Campground Picking and Singing : Jam Etiquette by Ernie Hill
A huge part of the festival experience are the jam sessions and song circles that continue around the clock throughout the festival campgrounds. There are campers who claim they have never seen a stage act because the only reason they attend is to jam. One can easily encounter campground pickers who are as proficient and entertaining as many of the booked performers. You'll even see some of the booked performers jamming deep into the dawn's early light. For instance, the world famous Walnut Valley Festival jams vary from contest conscious, intense pickers, seeking trophies and fame, to yearly reunions of old friends who will gladly welcome you into their camp to share whatever you have to offer in the way of a song, to beginners who are looking to hone their skills.
Here are a few tips to help you find the right jam and/or song circle, and how to tell the difference between the two, so everyone involved can have a really great time.
A pickin’ jam and a song circle are two different things. In part one, we will have a look at Picking Jam Etiquette.
A song circle is a group of folks sharing songs they know amongst each other and whoever is around to listen. Sometimes the soloist presents a sing-along, sometimes he or she just want to play a song for everyone. It is so important to recognize what is happening and go with the flow. If you do not know the song, hold yourself back from playing. Your turn will come around. If you do play along, and recognize the chord structure and rhythm, then play along, but quietly. Never just start banging away, you could very well wreck the moment for the soloist. Remember, these circles and jams are not free-for-alls, they are music sharing experiences, so whether it is a song circle, or a picking jam, always: listen, learn, appreciate, join in only if that is appropriate for the moment, and wait your turn while you appreciate the situation.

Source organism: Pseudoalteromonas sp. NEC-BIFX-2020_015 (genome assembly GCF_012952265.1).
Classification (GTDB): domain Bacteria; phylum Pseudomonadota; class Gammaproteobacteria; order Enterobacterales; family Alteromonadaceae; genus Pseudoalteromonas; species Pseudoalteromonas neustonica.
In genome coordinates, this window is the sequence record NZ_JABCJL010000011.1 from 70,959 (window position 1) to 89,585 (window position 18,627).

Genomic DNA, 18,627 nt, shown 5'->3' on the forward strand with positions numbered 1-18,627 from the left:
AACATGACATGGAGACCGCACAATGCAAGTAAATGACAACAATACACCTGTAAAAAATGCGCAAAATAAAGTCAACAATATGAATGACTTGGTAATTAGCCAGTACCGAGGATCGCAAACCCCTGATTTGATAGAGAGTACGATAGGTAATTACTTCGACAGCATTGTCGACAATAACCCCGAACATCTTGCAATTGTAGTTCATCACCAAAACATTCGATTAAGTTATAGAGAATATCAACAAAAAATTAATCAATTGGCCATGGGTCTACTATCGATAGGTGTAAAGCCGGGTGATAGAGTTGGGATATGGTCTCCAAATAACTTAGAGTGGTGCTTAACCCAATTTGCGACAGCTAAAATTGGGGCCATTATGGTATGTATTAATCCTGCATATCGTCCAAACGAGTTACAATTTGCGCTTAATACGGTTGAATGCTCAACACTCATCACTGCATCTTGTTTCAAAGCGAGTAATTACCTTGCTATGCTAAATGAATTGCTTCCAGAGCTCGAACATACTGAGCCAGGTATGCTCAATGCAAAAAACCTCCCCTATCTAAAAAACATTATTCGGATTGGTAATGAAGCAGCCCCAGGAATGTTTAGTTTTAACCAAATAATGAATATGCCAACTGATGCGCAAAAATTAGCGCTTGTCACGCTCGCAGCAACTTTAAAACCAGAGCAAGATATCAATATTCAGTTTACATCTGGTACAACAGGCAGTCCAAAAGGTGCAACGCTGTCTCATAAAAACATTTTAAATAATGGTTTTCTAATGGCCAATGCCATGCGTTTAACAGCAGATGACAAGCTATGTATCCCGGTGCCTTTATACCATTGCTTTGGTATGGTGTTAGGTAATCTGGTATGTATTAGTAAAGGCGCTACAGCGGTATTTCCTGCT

A pickin’ jam is usually just that, with the focus being on instrumental breaks passed around the group. It is so important, if you are new to these folks, and even if you aren’t, to listen to the proficiency level of the jam. Can you hang? Also remember, when the break comes around to you, and you pass, it usually becomes understood that you will pass on all of the breaks, so if you can hang, hang. Never strum along to a tune you are not familiar with, instead, try to absorb the music and get a feel for the chord progressions and rhythm before you strum along, and please be mindful of your volume. Never strum so loud that you are drowning out the soloist. Share the music.
First of all, tune, tune, tune. Tuners are cheap and easily available. If you do not have a handy clip on tuner, then grab your phone and download one of the many free tuning apps which are plentiful and back-lit! There are capos with built in back-lit tuners too, so search the web and go for it.
Tune to pitch before you leave your campsite. If you find that you are not in tune with the particular jam where you feel most comfortable, step away far enough to hear the music, and make the necessary adjustments without interrupting. ("Earl's Breakdown" may have been written while some one was trying to tune.)
Second, roam around and find the level of picking and singing that best suits your capability. Remember, everyone is here to make music and it should always be fun but... not everyone wants to pick with everyone else. You will encounter perfectly friendly people who are very serious about picking with their friends whom they only see a few times a year and may have a limited time schedule to re-hash and re-live their best pickin' moments. Do not feel jilted, rather, just listen and enjoy and walk away having learned something. Most pickers will accommodate a beginner for a little while, but many beginners enter the jam arena thinking that they will absorb each and every technique and nuance by watching very closely, and even interrupt a song to ask a question... "What is your favorite kind of guitar? What kind of pick do you use? How many hours a day do you practice? How many guitars do you own? What kinda dang geetar ish' at' anywaysh"? Will you go slower so I can write down the chords? Gotta light? Would you like your fries super-sized? GRRRRR!"
Third, if you really want to be heard, avoid big circles. Circle jams pass the tune around. Remember the average song is about three minutes long and if the jam you choose has twenty or more pickers, well, go figure. If you are shy, try standing alone in your own camp, or in some other suitable shaded area and just start pickin' and singing. It won't be long until you are joined by wandering others and ... there you go!
Fourth, and most important, enjoy yourself and make sure others enjoy you. Don't be intrusive, wait your turn. Listen to everyone else instead of worrying about what you're going to play. Observe individual camp etiquette. Are they non-smokers? Are they playing only gospel music, bluegrass only, is this a John Prine jam? Am I darn tootin' sure I can take a break at this speed or will I de-rail this train?
Scout out the jam situations. Get acquainted. Ask to join a circle. "Is this an open jam?" "Mind if I join?" and remember...later. "Later, would you mind showin' me how ya did that?"